Coronavirus Was Able to Spread so Fast Because of 'Stealth Transmissions,' Study Finds

The rapid spread of the COVID-19 outbreak in China can largely be explained by undetected "stealth transmissions"—or cases in which symptoms were not severe, according to a study.

Scientists from Columbia University's Mailman School of Public Health used advanced computer simulations to mathematically model the spread of the novel coronavirus for a paper published in the journal Science.

The novel coronavirus, known as SARS-CoV-2, emerged in Wuhan, China, toward the end of 2019 and rapidly spread across the country and, subsequently, internationally.

"Efforts to contain the virus are ongoing; however, given the many uncertainties regarding pathogen transmissibility and virulence, the effectiveness of these efforts is unknown," the researchers wrote in the paper. "The fraction of undocumented but infectious cases is a critical epidemiological characteristic that modulates the pandemic potential of an emergent respiratory virus."

"These undocumented infections often experience mild, limited or no symptoms and hence go unrecognized, and, depending on their contagiousness and numbers, can expose a far greater portion of the population to virus than would otherwise occur," the authors said.

Using their models, the scientists estimated the contagiousness and proportion of undocumented infections in China during the weeks before and after the shut down of travel in and out of Wuhan on January 23. This kind of research is critical for understanding the overall prevalence of the COVID-19 disease.

According to the researchers, 86 percent of all infections were undocumented before the Wuhan travel shutdown. Per person, these undocumented cases were around half as contagious as documented cases. However, they were the source of two-thirds of all documented infections. These findings can help to explain the rapid spread of the virus and indicate that it will be particularly difficult to contain.

"The explosion of COVID-19 cases in China was largely driven by individuals with mild, limited, or no symptoms who went undetected," Jeffrey Shaman, a co-author of the study from the Mailman School, said in a statement.

COVID-19, White House
Workers from the White House Physician's Office check the body temperatures of people entering the White House with a forehead temperature scanner on March 16, 2020 in Washington, D.C. Win McNamee/Getty Images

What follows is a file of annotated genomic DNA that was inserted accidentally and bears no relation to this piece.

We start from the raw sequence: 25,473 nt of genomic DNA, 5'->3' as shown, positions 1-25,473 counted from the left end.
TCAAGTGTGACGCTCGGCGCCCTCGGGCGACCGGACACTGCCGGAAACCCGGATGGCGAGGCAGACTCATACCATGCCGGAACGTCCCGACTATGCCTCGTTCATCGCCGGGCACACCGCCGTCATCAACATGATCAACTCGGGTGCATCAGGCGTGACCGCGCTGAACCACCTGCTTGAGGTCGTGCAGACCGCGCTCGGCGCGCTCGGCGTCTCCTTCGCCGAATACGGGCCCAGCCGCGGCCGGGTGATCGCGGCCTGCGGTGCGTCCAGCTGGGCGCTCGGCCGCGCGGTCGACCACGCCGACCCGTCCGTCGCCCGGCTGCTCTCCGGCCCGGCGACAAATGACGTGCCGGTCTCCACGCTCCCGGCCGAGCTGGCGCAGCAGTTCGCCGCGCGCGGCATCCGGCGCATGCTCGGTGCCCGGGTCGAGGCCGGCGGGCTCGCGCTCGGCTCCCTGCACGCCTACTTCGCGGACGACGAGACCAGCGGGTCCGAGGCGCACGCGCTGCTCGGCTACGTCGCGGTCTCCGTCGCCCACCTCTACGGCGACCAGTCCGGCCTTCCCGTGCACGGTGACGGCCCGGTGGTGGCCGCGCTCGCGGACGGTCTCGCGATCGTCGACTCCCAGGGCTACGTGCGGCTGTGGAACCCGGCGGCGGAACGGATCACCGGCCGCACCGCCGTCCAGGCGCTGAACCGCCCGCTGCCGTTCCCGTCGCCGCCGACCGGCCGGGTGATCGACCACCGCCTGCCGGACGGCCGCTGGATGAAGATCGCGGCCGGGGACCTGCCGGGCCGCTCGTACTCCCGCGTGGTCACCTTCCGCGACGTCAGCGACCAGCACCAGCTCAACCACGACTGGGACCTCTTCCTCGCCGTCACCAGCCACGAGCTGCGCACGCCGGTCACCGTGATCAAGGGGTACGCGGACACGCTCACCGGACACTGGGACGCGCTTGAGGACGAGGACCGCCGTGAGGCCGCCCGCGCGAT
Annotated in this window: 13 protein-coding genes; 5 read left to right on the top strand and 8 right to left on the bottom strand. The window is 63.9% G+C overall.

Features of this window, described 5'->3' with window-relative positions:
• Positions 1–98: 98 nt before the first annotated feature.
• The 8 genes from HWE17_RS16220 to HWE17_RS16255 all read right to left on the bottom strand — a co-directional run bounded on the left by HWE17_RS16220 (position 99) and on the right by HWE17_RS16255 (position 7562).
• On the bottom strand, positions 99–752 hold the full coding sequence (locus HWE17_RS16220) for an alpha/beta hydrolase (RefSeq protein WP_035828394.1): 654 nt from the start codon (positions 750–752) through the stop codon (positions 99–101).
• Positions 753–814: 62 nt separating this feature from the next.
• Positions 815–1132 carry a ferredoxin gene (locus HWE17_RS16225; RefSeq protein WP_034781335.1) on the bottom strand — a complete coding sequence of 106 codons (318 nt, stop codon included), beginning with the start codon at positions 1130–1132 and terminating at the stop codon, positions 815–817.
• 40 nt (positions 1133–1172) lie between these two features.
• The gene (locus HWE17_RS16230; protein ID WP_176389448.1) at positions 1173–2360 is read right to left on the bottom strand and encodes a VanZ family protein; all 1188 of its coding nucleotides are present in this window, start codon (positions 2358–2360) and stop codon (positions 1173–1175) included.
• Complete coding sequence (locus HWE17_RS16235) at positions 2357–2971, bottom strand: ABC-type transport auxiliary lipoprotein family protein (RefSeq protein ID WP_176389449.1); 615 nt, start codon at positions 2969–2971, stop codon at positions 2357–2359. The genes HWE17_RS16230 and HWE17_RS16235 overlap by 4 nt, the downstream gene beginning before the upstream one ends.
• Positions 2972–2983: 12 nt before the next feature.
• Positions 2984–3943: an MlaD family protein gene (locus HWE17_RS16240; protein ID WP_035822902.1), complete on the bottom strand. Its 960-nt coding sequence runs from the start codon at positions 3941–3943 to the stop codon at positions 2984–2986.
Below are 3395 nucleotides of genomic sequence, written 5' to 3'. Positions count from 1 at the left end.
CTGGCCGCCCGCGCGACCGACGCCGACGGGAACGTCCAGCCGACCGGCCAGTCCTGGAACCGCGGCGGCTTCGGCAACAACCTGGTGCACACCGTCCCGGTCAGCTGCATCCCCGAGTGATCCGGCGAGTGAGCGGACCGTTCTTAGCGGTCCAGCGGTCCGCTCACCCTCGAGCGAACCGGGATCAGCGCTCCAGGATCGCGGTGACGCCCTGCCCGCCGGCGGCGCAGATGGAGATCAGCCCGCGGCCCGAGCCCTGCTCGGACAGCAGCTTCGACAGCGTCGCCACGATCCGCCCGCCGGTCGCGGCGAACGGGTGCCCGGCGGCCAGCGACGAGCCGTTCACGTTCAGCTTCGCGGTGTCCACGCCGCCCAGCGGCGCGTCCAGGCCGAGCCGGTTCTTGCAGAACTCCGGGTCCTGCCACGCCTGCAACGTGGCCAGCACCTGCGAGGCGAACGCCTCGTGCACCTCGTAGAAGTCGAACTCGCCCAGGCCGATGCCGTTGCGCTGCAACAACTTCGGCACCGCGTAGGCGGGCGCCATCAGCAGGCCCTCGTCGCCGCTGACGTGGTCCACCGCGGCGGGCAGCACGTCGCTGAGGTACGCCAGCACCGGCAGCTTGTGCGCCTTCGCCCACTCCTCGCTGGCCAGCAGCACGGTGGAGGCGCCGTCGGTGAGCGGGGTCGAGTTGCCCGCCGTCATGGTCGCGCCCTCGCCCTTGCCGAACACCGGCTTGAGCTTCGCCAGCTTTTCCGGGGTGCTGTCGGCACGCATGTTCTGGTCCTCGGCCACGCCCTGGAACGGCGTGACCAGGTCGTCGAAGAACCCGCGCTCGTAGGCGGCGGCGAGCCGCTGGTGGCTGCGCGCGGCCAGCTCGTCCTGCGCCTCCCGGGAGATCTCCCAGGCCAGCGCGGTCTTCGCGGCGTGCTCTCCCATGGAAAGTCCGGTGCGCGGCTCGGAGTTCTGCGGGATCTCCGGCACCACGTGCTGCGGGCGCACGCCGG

"Depending on their contagiousness and numbers, undetected cases can expose a far greater portion of the population to virus than would otherwise occur. We find for COVID-19 in China these undetected infected individuals are numerous and contagious. These stealth transmissions will continue to present a major challenge to the containment of this outbreak going forward," he said.

Nevertheless, the researchers say that the efforts of the Chinese government appeared to slow the spread of the virus.

"Heightened awareness of the outbreak, increased use of personal protective measures, and travel restriction have helped reduce the overall force of infection; however, it is unclear whether this reduction will be sufficient to fully stem the virus spread," Shaman said. "If the novel coronavirus follows the pattern of 2009 H1N1 pandemic influenza, it will also spread globally and become a fifth endemic coronavirus within the human population."

"A rough rule of thumb is that about half of the world population is infected by an influenza pandemic in two years. If COVID-19 follows suit, that's about 3.5 billion infections, 500 million confirmed cases, and 11.5 million deaths. This is an upper bound and assumes no advances in the point-of-care treatment of confirmed cases, no new therapeutics, and no vaccine. An effective vaccine or new therapeutic would greatly reduce mortality," he said in a statement.

World Health Organization advice for avoiding spread of coronavirus disease (COVID-19)

Hygiene advice

  • Clean hands frequently with soap and water, or alcohol-based hand rub.
  • Wash hands after coughing or sneezing; when caring for the sick; before; during and after food preparation; before eating; after using the toilet; when hands are visibly dirty; and after handling animals or waste.
  • Maintain at least 1 meter (3 feet) distance from anyone who is coughing or sneezing.
  • Avoid touching your hands, nose and mouth. Do not spit in public.
  • Cover your mouth and nose with a tissue or bent elbow when coughing or sneezing. Discard the tissue immediately and clean your hands.

Medical advice

  • If you feel unwell (fever, cough, difficulty breathing) seek medical care early and call local health authorities in advance.
  • Stay up to date on COVID-19 developments issued by health authorities and follow their guidance.

Mask usage

  • Healthy individuals only need to wear a mask if taking care of a sick person.
  • Wear a mask if you are coughing or sneezing.
  • Masks are effective when used in combination with frequent hand cleaning.
  • Do not touch the mask while wearing it. Clean hands if you touch the mask.
  • Learn how to properly put on, remove and dispose of masks. Clean hands after disposing of mask.
  • Do not reuse single-use masks.

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